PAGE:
Denis Simpson plays wealthy socialite and songstress Muzzy Van Hossmere in what appears to be incredibly bad whiteface.  I was hoping for something special in Simpson’s two musical performances “Only in New York” and “Long as I’m Here with You,” and I was still waiting when the final curtain fell.  The fault doesn’t lie with Simpson, but with the uninspired staging consisting of simply facing the audience head-on with limited movement and singing, à la high school.

I’ve seen Simpson dance and sing enough times to know that this wasn’t a case of a director staging around a performer’s weak spots.  Whatever the reasoning behind this creative decision, the poor direction in these numbers pulled down the show’s energy.

The same barebones approach to staging also hurt the comedic number “They Don’t Know.” As the villainous Mrs. Meers, Irene Karas’ accent careered perilously close to the edge and her dragon lady was missing some needed bluster.

Mat Baker’s vocals and dancing were well-suited to the role of Jimmy Smith, but was otherwise bland and not particularly charismatic.  On the other hand, Gaelan Beatty was perfectly charming as the somewhat pompous Trevor Graydon.

Jen Darbellay’s costumes are colourful and eye-catching, though a bit more variety would have been welcome.  The scale of Drew Facey’s set properly conveys the height of the New York cityscape without dwarfing the actors.

All of the technical elements are there, but the show lacks heart.  It should be full of humour and fun, but the quick pace of this staging seems to gloss over many of the best lines and scenes.  That being said, the energetic choreography, top-notch orchestra, and strong chorus alone make Thoroughly Modern Millie worth the price of admission.

Gateway Theatre presents Thoroughly Modern Millie until January 3, 2010 at the Gateway Theatre, 6500 Gilbert Road, Richmond.  Tickets are available online or by phone at 604-270-1812.

Thoroughly Modern Millie; Gateway (Upcoming show)

Thoroughly Modern Millie opens at the Gateway Theatre in Richmond this Friday.  Millie was already one of TUTS’ offerings this past summer, so it will be familiar territory for some.

Mat Baker and Lauren Bowler in Gateway Theatre's production of Thoroughly Modern Millie.

Having really enjoyed seeing Millie at the Malkin Bowl, I’m eager to see how this production will compare.  Starring Lauren Bowler, Mat Baker (Evil Dead, DSR), Diana Kaarina (Thoroughly Modern Millie, TUTS), Irene Karas, Minh Ly, Raugi Yu, Gaelan Beatty, and Denis Simpson.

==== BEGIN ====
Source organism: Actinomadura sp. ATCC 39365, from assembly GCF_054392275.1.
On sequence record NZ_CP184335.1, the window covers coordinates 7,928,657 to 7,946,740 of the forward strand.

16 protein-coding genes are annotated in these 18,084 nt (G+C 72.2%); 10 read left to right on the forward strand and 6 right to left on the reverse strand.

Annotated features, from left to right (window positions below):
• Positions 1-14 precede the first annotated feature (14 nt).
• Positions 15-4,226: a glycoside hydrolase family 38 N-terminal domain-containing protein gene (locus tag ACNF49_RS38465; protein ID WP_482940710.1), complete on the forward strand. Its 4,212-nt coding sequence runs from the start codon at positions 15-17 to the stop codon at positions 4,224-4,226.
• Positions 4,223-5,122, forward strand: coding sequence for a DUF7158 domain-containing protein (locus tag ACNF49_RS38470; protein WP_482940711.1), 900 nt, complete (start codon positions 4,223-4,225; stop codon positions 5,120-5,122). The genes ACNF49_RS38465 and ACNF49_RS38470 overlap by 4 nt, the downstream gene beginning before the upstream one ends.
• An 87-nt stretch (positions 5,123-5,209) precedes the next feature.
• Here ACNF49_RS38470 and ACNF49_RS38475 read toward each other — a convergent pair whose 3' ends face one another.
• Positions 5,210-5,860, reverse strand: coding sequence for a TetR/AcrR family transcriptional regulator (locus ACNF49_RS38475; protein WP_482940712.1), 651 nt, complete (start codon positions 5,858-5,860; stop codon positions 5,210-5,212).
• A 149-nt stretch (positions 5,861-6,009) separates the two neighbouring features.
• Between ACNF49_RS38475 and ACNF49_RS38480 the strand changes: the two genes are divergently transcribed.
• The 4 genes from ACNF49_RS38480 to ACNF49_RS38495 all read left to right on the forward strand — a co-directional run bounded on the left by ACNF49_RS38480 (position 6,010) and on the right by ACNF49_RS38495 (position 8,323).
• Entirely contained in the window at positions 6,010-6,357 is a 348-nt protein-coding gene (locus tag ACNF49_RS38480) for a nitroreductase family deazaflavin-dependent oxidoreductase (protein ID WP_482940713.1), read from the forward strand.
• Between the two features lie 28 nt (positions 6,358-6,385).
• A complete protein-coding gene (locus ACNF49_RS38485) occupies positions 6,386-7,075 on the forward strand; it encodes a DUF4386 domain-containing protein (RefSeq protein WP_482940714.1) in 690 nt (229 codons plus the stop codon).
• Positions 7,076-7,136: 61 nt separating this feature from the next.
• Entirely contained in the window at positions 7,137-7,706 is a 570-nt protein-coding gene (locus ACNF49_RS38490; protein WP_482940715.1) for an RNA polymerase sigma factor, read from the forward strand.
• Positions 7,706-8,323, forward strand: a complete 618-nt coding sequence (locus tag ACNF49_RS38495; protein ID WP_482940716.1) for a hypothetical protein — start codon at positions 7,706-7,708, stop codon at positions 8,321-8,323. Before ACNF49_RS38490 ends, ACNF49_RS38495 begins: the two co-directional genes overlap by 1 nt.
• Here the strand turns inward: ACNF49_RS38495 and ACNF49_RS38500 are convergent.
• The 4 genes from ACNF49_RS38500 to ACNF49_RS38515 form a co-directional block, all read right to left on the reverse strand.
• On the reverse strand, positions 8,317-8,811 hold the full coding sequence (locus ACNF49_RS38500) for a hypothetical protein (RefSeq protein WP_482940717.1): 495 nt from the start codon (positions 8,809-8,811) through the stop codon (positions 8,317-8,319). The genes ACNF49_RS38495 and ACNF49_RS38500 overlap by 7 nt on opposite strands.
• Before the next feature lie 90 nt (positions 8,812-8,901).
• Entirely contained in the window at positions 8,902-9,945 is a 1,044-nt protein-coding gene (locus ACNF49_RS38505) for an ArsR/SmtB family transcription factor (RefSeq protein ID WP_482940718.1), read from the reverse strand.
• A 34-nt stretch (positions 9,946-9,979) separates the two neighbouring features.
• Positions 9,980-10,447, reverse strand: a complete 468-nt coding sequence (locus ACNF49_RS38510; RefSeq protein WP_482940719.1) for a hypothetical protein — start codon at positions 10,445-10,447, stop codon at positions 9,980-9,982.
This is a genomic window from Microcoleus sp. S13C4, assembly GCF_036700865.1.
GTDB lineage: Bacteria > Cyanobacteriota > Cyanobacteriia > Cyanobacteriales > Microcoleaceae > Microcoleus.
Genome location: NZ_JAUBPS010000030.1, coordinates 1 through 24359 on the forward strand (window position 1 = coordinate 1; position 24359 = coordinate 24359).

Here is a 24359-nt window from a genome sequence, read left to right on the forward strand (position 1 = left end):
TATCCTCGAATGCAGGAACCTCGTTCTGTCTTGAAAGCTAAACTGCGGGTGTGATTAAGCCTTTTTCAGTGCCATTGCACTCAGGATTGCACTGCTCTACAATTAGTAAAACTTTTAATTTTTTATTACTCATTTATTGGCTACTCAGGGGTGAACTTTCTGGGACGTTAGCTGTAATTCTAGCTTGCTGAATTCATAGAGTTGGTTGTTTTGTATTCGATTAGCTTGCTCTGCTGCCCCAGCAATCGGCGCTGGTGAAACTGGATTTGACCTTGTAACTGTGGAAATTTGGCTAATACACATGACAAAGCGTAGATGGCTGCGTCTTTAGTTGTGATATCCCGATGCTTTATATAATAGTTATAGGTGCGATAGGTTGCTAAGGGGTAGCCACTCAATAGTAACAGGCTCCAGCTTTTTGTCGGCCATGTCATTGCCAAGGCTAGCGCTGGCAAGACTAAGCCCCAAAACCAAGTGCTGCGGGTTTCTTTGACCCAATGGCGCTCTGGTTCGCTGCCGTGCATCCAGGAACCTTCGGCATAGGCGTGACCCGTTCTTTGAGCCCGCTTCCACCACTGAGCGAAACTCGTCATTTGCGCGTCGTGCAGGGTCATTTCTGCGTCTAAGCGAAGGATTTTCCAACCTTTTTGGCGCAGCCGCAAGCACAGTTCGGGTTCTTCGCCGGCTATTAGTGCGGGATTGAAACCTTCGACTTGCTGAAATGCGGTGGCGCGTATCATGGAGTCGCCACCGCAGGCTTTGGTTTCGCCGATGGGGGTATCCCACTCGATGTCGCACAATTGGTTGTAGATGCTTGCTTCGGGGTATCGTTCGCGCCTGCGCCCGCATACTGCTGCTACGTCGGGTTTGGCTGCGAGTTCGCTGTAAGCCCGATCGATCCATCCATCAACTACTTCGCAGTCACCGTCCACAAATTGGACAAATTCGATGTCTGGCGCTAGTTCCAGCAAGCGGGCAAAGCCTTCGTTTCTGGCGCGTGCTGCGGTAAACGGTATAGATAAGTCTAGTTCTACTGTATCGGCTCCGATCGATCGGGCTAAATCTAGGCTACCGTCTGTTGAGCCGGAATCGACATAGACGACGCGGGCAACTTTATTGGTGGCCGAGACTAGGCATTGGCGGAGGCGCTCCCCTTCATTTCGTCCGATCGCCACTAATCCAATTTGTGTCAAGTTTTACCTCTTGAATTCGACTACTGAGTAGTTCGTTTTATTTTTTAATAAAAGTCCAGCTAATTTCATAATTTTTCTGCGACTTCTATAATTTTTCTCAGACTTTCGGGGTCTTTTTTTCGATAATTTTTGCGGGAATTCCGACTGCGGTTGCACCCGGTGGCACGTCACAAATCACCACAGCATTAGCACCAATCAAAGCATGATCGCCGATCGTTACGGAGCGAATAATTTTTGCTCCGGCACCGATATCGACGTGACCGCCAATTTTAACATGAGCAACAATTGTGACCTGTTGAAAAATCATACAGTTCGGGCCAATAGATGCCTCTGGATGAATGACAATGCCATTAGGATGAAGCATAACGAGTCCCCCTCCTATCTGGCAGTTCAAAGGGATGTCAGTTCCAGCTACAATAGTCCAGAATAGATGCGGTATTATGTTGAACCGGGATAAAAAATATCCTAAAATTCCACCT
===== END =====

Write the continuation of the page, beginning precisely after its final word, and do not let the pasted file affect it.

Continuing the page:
Directed by Simon Johnston and assistant director Natasha Nadir, musical direction by Allen Stiles, choreography by Ken Overbey, set design by Drew Facey, costume design by Jen Darbellay, lighting by Ereca Hassell, sound design by Chris Hind, stage managed by Angela Beaulieu and assistant stage manager Jamie Tait.

Gateway Theatre presents Thoroughly Modern Millie from December 10, 2009 – January 3, 2010 at the Gateway Theatre, 6500 Gilbert Road, Richmond.  Tickets are available online or by phone at 604-270-1812.

The Evil Dead Dilemma

Vancouver will soon be host to not one, but two versions of Evil Dead at the end of October.  One company was granted the professional rights, the other the amateur rights.

I’ve been scouring the web, trying to see if there is a term for when there are two productions of the same show playing in the same city.  So far, I’ve got nothing.  Perhaps somebody out there can help me out?

evildeadocr

In a relatively smaller market like Vancouver, it must be a challenge enough to compete for ticket-buying audiences when two versions of the same play or musical are staged in the same year or season.  That being said, it seems to happen with a fair bit of regularity.  Thoroughly Modern Millie played at TUTS this summer and will play again this fall at Gateway.  Joseph and the Amazing Technicolor Dreamcoat is being done by Footlight this November, then again by Royal City Musical Theatre in the spring and then for a third time by TUTS next summer.  Maybe they all know something that I don’t.

The dual Evil Dead productions are in a particularly precarious position, as one is opening just a little bit more than a week before the other and there is considerable overlap between their production dates.

I’ve heard buzz around both productions and murmurs over which show will be better or which one should local audiences support.  For my part, I’m exercising some journalistic impartiality, giving equal coverage to both shows on this site. I’m also urging local musical aficionados to see both productions, if they can.

There are likely to be upsides and downsides to both (as with every show) and this site will provide reviews of both productions after their respective opening nights.

Ground Zero Theatre, Hit & Myth Productions and Keystone present the Vancouver premiere of Evil Dead: The Musical at the Vogue Theatre from October 20-31, 2009.  Tickets are available online now.

Down Stage Right Productions also presents Evil Dead: The Musical at the Norman Rothstein Theatre from October 29-November 7, 2009.  Tickets are available online now.

Interview with Sarah Rodgers (Thoroughly Modern Millie)